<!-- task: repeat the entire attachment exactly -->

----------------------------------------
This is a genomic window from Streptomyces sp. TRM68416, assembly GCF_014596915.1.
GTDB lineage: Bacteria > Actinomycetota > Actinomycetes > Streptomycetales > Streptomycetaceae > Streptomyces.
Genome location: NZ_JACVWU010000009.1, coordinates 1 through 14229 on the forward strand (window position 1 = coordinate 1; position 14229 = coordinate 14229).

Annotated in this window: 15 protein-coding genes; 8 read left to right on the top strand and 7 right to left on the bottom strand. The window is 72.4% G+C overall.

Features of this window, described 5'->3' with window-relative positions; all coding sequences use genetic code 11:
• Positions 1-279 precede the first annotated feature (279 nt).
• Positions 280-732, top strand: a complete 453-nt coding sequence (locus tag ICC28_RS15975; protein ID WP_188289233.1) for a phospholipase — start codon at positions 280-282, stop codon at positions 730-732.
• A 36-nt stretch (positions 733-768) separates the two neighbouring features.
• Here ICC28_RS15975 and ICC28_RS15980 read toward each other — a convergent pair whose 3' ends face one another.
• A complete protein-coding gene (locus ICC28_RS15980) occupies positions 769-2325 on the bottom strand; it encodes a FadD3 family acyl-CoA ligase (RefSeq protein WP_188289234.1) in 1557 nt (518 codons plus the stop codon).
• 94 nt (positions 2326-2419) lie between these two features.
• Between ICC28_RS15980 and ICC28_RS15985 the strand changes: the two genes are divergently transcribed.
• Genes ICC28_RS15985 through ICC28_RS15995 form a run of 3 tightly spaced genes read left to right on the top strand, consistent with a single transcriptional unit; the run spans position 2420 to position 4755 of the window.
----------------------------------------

This is a genomic window from Streptomyces sp. TRM68416, assembly GCF_014596915.1.
GTDB lineage: Bacteria > Actinomycetota > Actinomycetes > Streptomycetales > Streptomycetaceae > Streptomyces.
Genome location: NZ_JACVWU010000009.1, coordinates 1 through 14229 on the forward strand (window position 1 = coordinate 1; position 14229 = coordinate 14229).

Annotated in this window: 15 protein-coding genes; 8 read left to right on the top strand and 7 right to left on the bottom strand. The window is 72.4% G+C overall.

Features of this window, described 5'->3' with window-relative positions; all coding sequences use genetic code 11:
• Positions 1-279 precede the first annotated feature (279 nt).
• Positions 280-732, top strand: a complete 453-nt coding sequence (locus tag ICC28_RS15975; protein ID WP_188289233.1) for a phospholipase — start codon at positions 280-282, stop codon at positions 730-732.
• A 36-nt stretch (positions 733-768) separates the two neighbouring features.
• Here ICC28_RS15975 and ICC28_RS15980 read toward each other — a convergent pair whose 3' ends face one another.
• A complete protein-coding gene (locus ICC28_RS15980) occupies positions 769-2325 on the bottom strand; it encodes a FadD3 family acyl-CoA ligase (RefSeq protein WP_188289234.1) in 1557 nt (518 codons plus the stop codon).
• 94 nt (positions 2326-2419) lie between these two features.
• Between ICC28_RS15980 and ICC28_RS15985 the strand changes: the two genes are divergently transcribed.
• Genes ICC28_RS15985 through ICC28_RS15995 form a run of 3 tightly spaced genes read left to right on the top strand, consistent with a single transcriptional unit; the run spans position 2420 to position 4755 of the window.